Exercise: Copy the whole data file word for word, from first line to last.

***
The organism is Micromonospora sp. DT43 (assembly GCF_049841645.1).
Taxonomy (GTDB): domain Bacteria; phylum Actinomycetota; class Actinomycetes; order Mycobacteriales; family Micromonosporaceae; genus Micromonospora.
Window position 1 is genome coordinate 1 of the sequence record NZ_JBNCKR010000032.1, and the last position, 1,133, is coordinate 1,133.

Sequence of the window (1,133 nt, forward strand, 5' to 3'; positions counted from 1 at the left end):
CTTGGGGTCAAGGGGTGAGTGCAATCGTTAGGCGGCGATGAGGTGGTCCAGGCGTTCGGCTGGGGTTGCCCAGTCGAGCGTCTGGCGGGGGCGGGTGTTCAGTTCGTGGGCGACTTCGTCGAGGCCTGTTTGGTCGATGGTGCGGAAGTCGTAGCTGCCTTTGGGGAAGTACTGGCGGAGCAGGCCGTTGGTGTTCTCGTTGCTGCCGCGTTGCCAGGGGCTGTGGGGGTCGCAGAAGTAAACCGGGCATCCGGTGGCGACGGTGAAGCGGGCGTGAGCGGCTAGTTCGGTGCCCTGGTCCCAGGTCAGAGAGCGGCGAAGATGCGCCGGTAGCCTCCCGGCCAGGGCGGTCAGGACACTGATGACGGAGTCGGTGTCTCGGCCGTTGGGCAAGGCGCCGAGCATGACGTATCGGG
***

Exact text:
The organism is Micromonospora sp. DT43 (assembly GCF_049841645.1).
Taxonomy (GTDB): domain Bacteria; phylum Actinomycetota; class Actinomycetes; order Mycobacteriales; family Micromonosporaceae; genus Micromonospora.
Window position 1 is genome coordinate 1 of the sequence record NZ_JBNCKR010000032.1, and the last position, 1,133, is coordinate 1,133.

Sequence of the window (1,133 nt, forward strand, 5' to 3'; positions counted from 1 at the left end):
CTTGGGGTCAAGGGGTGAGTGCAATCGTTAGGCGGCGATGAGGTGGTCCAGGCGTTCGGCTGGGGTTGCCCAGTCGAGCGTCTGGCGGGGGCGGGTGTTCAGTTCGTGGGCGACTTCGTCGAGGCCTGTTTGGTCGATGGTGCGGAAGTCGTAGCTGCCTTTGGGGAAGTACTGGCGGAGCAGGCCGTTGGTGTTCTCGTTGCTGCCGCGTTGCCAGGGGCTGTGGGGGTCGCAGAAGTAAACCGGGCATCCGGTGGCGACGGTGAAGCGGGCGTGAGCGGCTAGTTCGGTGCCCTGGTCCCAGGTCAGAGAGCGGCGAAGATGCGCCGGTAGCCTCCCGGCCAGGGCGGTCAGGACACTGATGACGGAGTCGGTGTCTCGGCCGTTGGGCAAGGCGCCGAGCATGACGTATCGGG